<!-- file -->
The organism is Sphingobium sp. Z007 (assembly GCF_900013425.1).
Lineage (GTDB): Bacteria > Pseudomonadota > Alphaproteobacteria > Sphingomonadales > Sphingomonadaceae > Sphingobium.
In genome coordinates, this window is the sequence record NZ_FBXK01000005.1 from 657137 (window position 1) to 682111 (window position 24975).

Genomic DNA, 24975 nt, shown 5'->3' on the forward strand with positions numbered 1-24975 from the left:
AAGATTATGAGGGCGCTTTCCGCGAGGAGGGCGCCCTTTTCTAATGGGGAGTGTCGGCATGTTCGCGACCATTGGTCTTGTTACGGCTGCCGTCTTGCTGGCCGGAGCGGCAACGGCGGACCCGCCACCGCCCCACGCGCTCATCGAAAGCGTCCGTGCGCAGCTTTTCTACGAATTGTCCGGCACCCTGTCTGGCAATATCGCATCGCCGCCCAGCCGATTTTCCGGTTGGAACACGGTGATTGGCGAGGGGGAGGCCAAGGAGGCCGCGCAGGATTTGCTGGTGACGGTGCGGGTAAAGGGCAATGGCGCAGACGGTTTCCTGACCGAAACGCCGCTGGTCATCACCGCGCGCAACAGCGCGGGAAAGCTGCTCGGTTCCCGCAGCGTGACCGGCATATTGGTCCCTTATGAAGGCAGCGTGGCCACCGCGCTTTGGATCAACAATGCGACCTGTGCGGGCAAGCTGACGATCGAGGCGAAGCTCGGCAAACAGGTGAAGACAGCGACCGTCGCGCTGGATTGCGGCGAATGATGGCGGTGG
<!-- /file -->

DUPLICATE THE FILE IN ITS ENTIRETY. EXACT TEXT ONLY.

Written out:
The organism is Sphingobium sp. Z007 (assembly GCF_900013425.1).
Lineage (GTDB): Bacteria > Pseudomonadota > Alphaproteobacteria > Sphingomonadales > Sphingomonadaceae > Sphingobium.
In genome coordinates, this window is the sequence record NZ_FBXK01000005.1 from 657137 (window position 1) to 682111 (window position 24975).

Genomic DNA, 24975 nt, shown 5'->3' on the forward strand with positions numbered 1-24975 from the left:
AAGATTATGAGGGCGCTTTCCGCGAGGAGGGCGCCCTTTTCTAATGGGGAGTGTCGGCATGTTCGCGACCATTGGTCTTGTTACGGCTGCCGTCTTGCTGGCCGGAGCGGCAACGGCGGACCCGCCACCGCCCCACGCGCTCATCGAAAGCGTCCGTGCGCAGCTTTTCTACGAATTGTCCGGCACCCTGTCTGGCAATATCGCATCGCCGCCCAGCCGATTTTCCGGTTGGAACACGGTGATTGGCGAGGGGGAGGCCAAGGAGGCCGCGCAGGATTTGCTGGTGACGGTGCGGGTAAAGGGCAATGGCGCAGACGGTTTCCTGACCGAAACGCCGCTGGTCATCACCGCGCGCAACAGCGCGGGAAAGCTGCTCGGTTCCCGCAGCGTGACCGGCATATTGGTCCCTTATGAAGGCAGCGTGGCCACCGCGCTTTGGATCAACAATGCGACCTGTGCGGGCAAGCTGACGATCGAGGCGAAGCTCGGCAAACAGGTGAAGACAGCGACCGTCGCGCTGGATTGCGGCGAATGATGGCGGTGG